Artificial city

The artificial insemination scandal rocks the Dutch gynecological community

An artificial insemination scandal has erupted in the Netherlands, shaking the fraternity of gynecologists with at least 10 doctors having used their own sperm without the mothers’ permission.

People took to social media on Saturday July 16 to express their outrage at the announcement of the affected clinic, Alrijne Hospital in the city of Leiden.

The clinic said the issue came to light after Fiom, an organization that helps trace parents in paternity cases, contacted them in June 2021. They said 21 of the people they worked with had been identified as having the same father, Jos Beek. died in 2019.

An independent investigation into the situation revealed that Beek fathered at least 41 children through the artificial insemination program, using his own where the mothers said they wanted the donor’s name to remain anonymous.

The cases, which date back to the 70s, 80s and 90s, identified that Beek had a rare inherited condition which, if associated with a mother with the same condition, would lead to untimely death. One of these mothers had indeed the condition of losing two babies before the age of two.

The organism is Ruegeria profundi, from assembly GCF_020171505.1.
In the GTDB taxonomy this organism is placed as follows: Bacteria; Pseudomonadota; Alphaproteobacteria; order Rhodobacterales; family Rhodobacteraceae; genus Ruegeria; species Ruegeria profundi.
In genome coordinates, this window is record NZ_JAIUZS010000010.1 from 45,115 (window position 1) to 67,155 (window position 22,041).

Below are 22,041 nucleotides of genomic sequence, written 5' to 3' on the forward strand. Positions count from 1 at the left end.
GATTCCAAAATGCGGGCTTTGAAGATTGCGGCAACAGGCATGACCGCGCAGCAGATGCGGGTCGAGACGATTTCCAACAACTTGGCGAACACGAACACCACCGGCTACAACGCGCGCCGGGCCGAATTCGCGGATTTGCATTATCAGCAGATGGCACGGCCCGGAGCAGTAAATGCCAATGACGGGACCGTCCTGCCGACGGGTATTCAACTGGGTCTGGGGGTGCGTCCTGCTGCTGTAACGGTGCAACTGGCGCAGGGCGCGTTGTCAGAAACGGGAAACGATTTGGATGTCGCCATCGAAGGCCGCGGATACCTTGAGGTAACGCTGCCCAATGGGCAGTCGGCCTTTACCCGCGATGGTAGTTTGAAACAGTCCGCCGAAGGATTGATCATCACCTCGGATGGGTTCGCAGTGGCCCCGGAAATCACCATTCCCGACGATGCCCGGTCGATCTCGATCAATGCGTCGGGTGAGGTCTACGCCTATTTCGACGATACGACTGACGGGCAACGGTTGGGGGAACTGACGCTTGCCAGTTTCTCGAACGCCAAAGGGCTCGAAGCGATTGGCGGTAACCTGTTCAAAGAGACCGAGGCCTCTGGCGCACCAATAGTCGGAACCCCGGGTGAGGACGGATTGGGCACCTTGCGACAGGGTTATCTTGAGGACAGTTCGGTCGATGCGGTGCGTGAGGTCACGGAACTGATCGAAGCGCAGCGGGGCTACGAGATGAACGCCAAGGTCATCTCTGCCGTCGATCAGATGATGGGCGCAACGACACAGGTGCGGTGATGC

Beek is not the only gynecologist to have engaged in such practices, however, with the Donorkind Foundation, which helps children born by sperm donation find their fathers in a commercial DNA database, locating at least ten physicians with used their own semen in the last five years. years without the knowledge or permission of their parents.

Jan Karbaat is said to have fathered 81 children using his own sperm and Jan Wildschut who fathered at least 47.

Prior to 2014, the practice was unregulated, leading to doctors abusing their position on numerous occasions. However, since then, all data relating to artificial insemination must be recorded and made available to children who request it.

News of these doctors sparked a flurry of requests for donor information, revealing that some 200 men fathered thousands of children.

Esther de Lau, from the Donorkind Foundation which helps children anonymously, explained to the Dutch portal NU that the publicity received in some cases had a negative effect. As a result, they opted for anonymity to allow the “kids” to stay in control of the situation and decide if they want to get in touch.

She added: “As a child of a donor, you don’t want the whole world to have an opinion about your donor parent. Because you are the one who has to identify with this person. Being the doctor’s son is an additional handicap.

The artificial insemination scandal is not the first to shake the gynecological community in the Netherlands with successive cases coming to light.

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